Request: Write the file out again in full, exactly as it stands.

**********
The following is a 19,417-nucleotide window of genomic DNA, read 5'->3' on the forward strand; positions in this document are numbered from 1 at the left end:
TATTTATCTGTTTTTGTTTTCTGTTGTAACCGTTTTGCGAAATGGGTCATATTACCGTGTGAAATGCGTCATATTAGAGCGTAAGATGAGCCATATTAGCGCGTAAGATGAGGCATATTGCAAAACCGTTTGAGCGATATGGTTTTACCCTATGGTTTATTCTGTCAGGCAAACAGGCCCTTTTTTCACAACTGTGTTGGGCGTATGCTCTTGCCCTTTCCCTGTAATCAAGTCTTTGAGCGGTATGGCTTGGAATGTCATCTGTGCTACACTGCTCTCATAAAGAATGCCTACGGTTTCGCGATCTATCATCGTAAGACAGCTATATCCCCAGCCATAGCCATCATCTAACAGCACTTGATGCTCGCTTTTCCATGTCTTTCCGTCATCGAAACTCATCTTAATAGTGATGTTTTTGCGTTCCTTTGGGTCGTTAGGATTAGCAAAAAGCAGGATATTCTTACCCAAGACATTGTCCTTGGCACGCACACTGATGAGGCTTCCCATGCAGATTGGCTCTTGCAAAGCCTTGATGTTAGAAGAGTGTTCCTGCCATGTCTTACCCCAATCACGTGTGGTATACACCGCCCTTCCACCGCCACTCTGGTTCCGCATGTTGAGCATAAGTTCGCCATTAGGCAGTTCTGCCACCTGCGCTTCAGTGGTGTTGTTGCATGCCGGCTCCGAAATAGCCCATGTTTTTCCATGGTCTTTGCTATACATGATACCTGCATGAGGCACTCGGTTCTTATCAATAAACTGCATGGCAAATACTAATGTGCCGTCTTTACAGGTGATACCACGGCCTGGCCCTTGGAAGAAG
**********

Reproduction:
The following is a 19,417-nucleotide window of genomic DNA, read 5'->3' on the forward strand; positions in this document are numbered from 1 at the left end:
TATTTATCTGTTTTTGTTTTCTGTTGTAACCGTTTTGCGAAATGGGTCATATTACCGTGTGAAATGCGTCATATTAGAGCGTAAGATGAGCCATATTAGCGCGTAAGATGAGGCATATTGCAAAACCGTTTGAGCGATATGGTTTTACCCTATGGTTTATTCTGTCAGGCAAACAGGCCCTTTTTTCACAACTGTGTTGGGCGTATGCTCTTGCCCTTTCCCTGTAATCAAGTCTTTGAGCGGTATGGCTTGGAATGTCATCTGTGCTACACTGCTCTCATAAAGAATGCCTACGGTTTCGCGATCTATCATCGTAAGACAGCTATATCCCCAGCCATAGCCATCATCTAACAGCACTTGATGCTCGCTTTTCCATGTCTTTCCGTCATCGAAACTCATCTTAATAGTGATGTTTTTGCGTTCCTTTGGGTCGTTAGGATTAGCAAAAAGCAGGATATTCTTACCCAAGACATTGTCCTTGGCACGCACACTGATGAGGCTTCCCATGCAGATTGGCTCTTGCAAAGCCTTGATGTTAGAAGAGTGTTCCTGCCATGTCTTACCCCAATCACGTGTGGTATACACCGCCCTTCCACCGCCACTCTGGTTCCGCATGTTGAGCATAAGTTCGCCATTAGGCAGTTCTGCCACCTGCGCTTCAGTGGTGTTGTTGCATGCCGGCTCCGAAATAGCCCATGTTTTTCCATGGTCTTTGCTATACATGATACCTGCATGAGGCACTCGGTTCTTATCAATAAACTGCATGGCAAATACTAATGTGCCGTCTTTACAGGTGATACCACGGCCTGGCCCTTGGAAGAAG